Manufacturer recalls several compounded drugs over sterility issues


Fentanyl citrate and ephedrine sulfate are among the medications affected.

Compounding pills

Compounded fentanyl citrate, oxytocin, and ephedrine sulfate are among the drugs being recalled nationwide due to sterility issues.

KRS Global Biotechnology, Inc. is voluntarily recalling all lots of unexpired human and animal drugs to the consumer level due to lack of assurance of sterility, the company said in a press release on FDA’s website.

"Administration of a drug product intended to be sterile that is not sterile could result in serious infections which may be life-threatening,” the pharma maker said. However, KRS has not received any reports of adverse events related to the recall.

The products were distributed nationwide to hospitals, doctor’s offices, surgical centers, pharmacies, veterinarians and patients.

Related:Compounding facilities face new FDA regs

Among the numerous treatments recalled are oxytocin 30 units (Preservative Free) in 0.9% Sodium Chloride 500 mL IV Bag, compounded; ephedrine sulfate in 0.9% Sod Chl 25 mg/5mL (5 mg/mL) (PF) 5 mL fill in a 6 mL Sing Dose Syr, compounded; and Ketamine HCl 50 mg/5mL (10 mg/mL) (1%)(PF) in 0.9% Sod. Cl. 5 mL fill in a 6 mL Single Dose Syr, compounded.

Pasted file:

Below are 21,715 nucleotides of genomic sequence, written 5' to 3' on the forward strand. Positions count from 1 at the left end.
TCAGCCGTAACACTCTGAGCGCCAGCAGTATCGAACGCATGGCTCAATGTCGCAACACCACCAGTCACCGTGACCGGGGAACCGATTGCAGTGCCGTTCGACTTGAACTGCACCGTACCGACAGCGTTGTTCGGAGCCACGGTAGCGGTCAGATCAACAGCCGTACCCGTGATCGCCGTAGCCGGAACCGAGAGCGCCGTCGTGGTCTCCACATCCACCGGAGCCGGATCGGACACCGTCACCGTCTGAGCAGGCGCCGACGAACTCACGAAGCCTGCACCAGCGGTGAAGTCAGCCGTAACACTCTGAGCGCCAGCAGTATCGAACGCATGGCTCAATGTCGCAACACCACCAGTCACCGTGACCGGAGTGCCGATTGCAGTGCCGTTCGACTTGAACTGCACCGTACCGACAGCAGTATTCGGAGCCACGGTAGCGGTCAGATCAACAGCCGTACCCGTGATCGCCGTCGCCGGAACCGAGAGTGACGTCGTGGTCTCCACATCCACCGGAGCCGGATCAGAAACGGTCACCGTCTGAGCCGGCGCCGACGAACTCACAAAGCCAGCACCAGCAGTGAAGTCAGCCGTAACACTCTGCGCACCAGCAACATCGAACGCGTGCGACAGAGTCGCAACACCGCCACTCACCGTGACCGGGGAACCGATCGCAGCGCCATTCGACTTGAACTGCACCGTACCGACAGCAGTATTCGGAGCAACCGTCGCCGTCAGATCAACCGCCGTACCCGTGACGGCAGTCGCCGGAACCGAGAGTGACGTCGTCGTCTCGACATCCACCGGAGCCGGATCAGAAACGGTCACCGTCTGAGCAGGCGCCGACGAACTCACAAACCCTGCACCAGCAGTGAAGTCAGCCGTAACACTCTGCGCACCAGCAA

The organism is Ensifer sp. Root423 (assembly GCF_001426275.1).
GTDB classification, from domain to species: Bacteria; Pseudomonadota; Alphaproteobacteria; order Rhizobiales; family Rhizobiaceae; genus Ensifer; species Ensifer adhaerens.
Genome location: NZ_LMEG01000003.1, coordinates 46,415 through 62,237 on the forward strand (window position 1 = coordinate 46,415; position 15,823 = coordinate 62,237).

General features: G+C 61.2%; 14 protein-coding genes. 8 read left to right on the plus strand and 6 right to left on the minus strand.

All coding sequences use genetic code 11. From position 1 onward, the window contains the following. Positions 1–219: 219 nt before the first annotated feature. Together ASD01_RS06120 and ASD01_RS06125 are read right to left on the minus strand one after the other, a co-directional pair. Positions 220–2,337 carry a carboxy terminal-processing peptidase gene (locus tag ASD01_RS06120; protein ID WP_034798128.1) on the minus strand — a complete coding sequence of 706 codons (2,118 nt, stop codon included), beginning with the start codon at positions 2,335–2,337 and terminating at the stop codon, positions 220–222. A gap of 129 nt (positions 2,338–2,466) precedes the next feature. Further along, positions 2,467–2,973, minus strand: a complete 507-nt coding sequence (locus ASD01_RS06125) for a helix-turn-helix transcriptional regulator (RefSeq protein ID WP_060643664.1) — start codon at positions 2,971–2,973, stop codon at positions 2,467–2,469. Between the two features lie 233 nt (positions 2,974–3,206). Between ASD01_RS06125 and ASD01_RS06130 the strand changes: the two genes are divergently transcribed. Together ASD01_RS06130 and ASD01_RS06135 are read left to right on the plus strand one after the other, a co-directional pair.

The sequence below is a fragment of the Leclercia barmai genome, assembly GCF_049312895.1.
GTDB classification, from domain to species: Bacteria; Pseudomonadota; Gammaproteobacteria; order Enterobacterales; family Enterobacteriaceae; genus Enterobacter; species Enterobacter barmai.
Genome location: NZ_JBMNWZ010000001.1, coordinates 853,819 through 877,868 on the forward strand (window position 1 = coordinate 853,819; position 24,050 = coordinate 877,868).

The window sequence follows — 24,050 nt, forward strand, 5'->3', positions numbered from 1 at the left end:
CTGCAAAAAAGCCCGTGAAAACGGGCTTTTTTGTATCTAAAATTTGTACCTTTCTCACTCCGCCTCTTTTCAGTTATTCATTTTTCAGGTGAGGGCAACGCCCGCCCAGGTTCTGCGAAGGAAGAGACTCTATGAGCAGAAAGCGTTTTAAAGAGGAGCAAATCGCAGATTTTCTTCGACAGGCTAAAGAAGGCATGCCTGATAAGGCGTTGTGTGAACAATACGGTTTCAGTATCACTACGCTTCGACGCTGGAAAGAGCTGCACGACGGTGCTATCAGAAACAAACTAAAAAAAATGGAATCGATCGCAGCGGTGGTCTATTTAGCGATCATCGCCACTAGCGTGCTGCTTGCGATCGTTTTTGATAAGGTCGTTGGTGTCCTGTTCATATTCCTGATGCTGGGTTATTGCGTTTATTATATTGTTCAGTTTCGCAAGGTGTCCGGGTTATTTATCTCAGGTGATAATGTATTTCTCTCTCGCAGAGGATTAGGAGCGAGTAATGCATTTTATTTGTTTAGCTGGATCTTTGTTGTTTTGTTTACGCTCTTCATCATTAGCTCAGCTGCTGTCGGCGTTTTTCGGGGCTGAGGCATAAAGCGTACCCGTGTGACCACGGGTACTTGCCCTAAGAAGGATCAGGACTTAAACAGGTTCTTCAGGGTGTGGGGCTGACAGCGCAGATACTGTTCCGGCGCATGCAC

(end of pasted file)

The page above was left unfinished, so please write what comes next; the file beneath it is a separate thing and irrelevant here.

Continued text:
Healthcare providers with the recalled products should stop using them and return to KRS. Consumers who have recalled should stop using them and contact their doctor or healthcare provider, KRS said.

KRS is arranging for credit of all recalled products. Call KRS at 888-398-9950 or email

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In a separate recall, Darmerica LLC is voluntarily recalling 2 lots, DR4654A and DL4654A, of Quinacrine Dihydrochloride, bulk API powder packaged in Amber HDPE Bottles to the consumer level due to a label mix-up. “Product intended for further compounding use by pharmacies labeled as Quinacrine API was tested and identified as Artemisinin API. Artemisinin and its semisynthetic derivatives are a group of drugs used against malaria,” said the manufacturer in a press release on FDA’s website.

Quinacrine Dihydrochloride was distributed nationwide to 14 compounding pharmacies.

Receiving artemisinin rather than quinacrine could lead to deterioration of disease that is being treated, serious adverse reactions which would need medical or surgical intervention, as well as mistaken evaluation and remediation of adverse reactions.

However, Darmerica LLC has not received any reports of adverse events related to the recall.

Read more:FDA clears first ready-to-use insulin for IV infusion

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